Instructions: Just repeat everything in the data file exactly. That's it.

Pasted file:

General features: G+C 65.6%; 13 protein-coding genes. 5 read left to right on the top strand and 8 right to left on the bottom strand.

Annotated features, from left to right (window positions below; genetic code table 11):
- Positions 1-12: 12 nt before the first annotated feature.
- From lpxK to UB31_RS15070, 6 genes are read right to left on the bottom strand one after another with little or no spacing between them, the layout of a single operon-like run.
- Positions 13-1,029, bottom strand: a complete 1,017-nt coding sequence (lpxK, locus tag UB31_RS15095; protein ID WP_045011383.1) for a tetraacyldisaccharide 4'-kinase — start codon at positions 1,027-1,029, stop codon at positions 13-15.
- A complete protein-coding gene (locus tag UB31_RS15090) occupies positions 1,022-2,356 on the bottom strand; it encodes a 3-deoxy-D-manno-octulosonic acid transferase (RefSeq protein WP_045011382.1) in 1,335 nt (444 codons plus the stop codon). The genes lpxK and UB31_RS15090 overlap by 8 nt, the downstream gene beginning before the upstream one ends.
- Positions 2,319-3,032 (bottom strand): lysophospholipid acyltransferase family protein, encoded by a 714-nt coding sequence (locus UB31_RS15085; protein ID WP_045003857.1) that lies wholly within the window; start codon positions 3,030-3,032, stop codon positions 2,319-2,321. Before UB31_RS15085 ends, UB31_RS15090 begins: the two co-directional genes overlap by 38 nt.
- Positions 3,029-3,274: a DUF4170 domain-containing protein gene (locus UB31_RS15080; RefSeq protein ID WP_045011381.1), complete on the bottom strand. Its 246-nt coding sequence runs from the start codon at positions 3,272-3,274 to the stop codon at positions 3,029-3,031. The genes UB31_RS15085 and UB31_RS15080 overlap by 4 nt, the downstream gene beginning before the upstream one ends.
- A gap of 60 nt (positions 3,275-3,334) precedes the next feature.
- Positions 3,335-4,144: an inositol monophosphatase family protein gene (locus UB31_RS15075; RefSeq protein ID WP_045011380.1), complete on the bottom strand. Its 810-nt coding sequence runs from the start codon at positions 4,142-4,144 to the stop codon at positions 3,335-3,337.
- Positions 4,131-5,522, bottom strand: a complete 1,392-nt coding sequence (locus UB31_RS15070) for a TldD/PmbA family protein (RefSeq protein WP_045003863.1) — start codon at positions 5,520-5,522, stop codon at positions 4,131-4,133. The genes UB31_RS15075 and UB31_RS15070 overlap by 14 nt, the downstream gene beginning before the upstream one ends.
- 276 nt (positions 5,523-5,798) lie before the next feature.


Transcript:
General features: G+C 65.6%; 13 protein-coding genes. 5 read left to right on the top strand and 8 right to left on the bottom strand.

Annotated features, from left to right (window positions below; genetic code table 11):
- Positions 1-12: 12 nt before the first annotated feature.
- From lpxK to UB31_RS15070, 6 genes are read right to left on the bottom strand one after another with little or no spacing between them, the layout of a single operon-like run.
- Positions 13-1,029, bottom strand: a complete 1,017-nt coding sequence (lpxK, locus tag UB31_RS15095; protein ID WP_045011383.1) for a tetraacyldisaccharide 4'-kinase — start codon at positions 1,027-1,029, stop codon at positions 13-15.
- A complete protein-coding gene (locus tag UB31_RS15090) occupies positions 1,022-2,356 on the bottom strand; it encodes a 3-deoxy-D-manno-octulosonic acid transferase (RefSeq protein WP_045011382.1) in 1,335 nt (444 codons plus the stop codon). The genes lpxK and UB31_RS15090 overlap by 8 nt, the downstream gene beginning before the upstream one ends.
- Positions 2,319-3,032 (bottom strand): lysophospholipid acyltransferase family protein, encoded by a 714-nt coding sequence (locus UB31_RS15085; protein ID WP_045003857.1) that lies wholly within the window; start codon positions 3,030-3,032, stop codon positions 2,319-2,321. Before UB31_RS15085 ends, UB31_RS15090 begins: the two co-directional genes overlap by 38 nt.
- Positions 3,029-3,274: a DUF4170 domain-containing protein gene (locus UB31_RS15080; RefSeq protein ID WP_045011381.1), complete on the bottom strand. Its 246-nt coding sequence runs from the start codon at positions 3,272-3,274 to the stop codon at positions 3,029-3,031. The genes UB31_RS15085 and UB31_RS15080 overlap by 4 nt, the downstream gene beginning before the upstream one ends.
- A gap of 60 nt (positions 3,275-3,334) precedes the next feature.
- Positions 3,335-4,144: an inositol monophosphatase family protein gene (locus UB31_RS15075; RefSeq protein ID WP_045011380.1), complete on the bottom strand. Its 810-nt coding sequence runs from the start codon at positions 4,142-4,144 to the stop codon at positions 3,335-3,337.
- Positions 4,131-5,522, bottom strand: a complete 1,392-nt coding sequence (locus UB31_RS15070) for a TldD/PmbA family protein (RefSeq protein WP_045003863.1) — start codon at positions 5,520-5,522, stop codon at positions 4,131-4,133. The genes UB31_RS15075 and UB31_RS15070 overlap by 14 nt, the downstream gene beginning before the upstream one ends.
- 276 nt (positions 5,523-5,798) lie before the next feature.